Lesson Two - Go ahead and learn. The very first step toward learning to play acoustic guitar is to develop confidence and to overcome your natural reluctance to try new things. Lack of money, lack of time, or lack of a good teacher are three big obstacles to your guitar learning progress. The other three big obstacles are all you. You may be your own worst enemy. How do you react to a challenge? Challenges are your friends. If you find yourself getting frustrated, and not wanting to continue your practice, it might be time to downsize your goal, at least for a while. If you have two chords that you have trouble with, work on the first one alone for a while. Once you have improved a little, go to the next one.

Lesson Three - Daily Practice As far as your daily practice goes look at starting with half an hour a day. If you can do more, great, you'll become a guitarist faster. The way you carry out your practice is crucial. Putting in the time isn't the only requirement. If you rush or try to fit too much in, then you're working against yourself. Err on the side of too little material at first. If you really are accomplishing what you set out to do in less than thirty minutes, then add a little more.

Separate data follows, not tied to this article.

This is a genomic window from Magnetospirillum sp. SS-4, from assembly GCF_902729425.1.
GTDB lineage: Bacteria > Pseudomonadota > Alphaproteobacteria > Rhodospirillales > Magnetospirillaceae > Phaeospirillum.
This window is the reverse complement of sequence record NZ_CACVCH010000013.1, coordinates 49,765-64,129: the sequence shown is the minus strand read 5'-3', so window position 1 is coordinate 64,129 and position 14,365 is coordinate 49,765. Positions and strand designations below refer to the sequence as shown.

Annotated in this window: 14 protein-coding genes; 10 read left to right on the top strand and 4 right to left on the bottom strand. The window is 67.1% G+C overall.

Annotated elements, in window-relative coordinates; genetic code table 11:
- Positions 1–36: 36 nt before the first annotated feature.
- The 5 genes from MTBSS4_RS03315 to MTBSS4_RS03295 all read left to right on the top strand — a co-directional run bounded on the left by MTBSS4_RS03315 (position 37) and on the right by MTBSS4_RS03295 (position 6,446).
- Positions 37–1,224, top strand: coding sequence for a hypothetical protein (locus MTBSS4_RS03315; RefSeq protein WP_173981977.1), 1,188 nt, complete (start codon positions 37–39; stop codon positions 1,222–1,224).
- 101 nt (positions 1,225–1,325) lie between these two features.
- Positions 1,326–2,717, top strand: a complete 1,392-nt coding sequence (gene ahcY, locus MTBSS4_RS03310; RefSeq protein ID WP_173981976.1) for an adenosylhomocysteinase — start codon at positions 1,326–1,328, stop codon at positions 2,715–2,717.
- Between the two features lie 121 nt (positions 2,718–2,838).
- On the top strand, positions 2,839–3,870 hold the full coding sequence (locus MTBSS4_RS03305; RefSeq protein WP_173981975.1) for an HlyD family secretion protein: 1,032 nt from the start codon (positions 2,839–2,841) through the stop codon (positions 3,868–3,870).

Lesson Four - Tuning Your Guitar You can find online guitar tuners to help you get your acoustic guitar in tune. Take a day or two of your practice time to get the knack of tuning. When you start to develop an ear for tuning, try tuning the guitar without the tuner. Lesson Five - Holding Your Acoustic Guitar Long hours of practice can take their toll. Learning how to sit and play your acoustic guitar is an art in itself. There are places on the internet that have illustrations showing you how to sit when you're playing, but it would be good to find somebody with experience to show you. But don't just go with the way one person plays. If he's self-taught, then you don't want to pick up his bad habits!

Nov 10th

An Alternative Way To Adjust Your Guitar Nut

By Mind Coup

Most new guitars arrive from the factory with the nut just barely playable. Older guitars may have the nut filed or worn down so much that fret buzz cannot be eliminated by neck or string height adjustment. If you have a new guitar, or you are replacing the nut with a new one, here is an alternative method to file and adjust the nut material to make your guitar play like the professionals guitars play.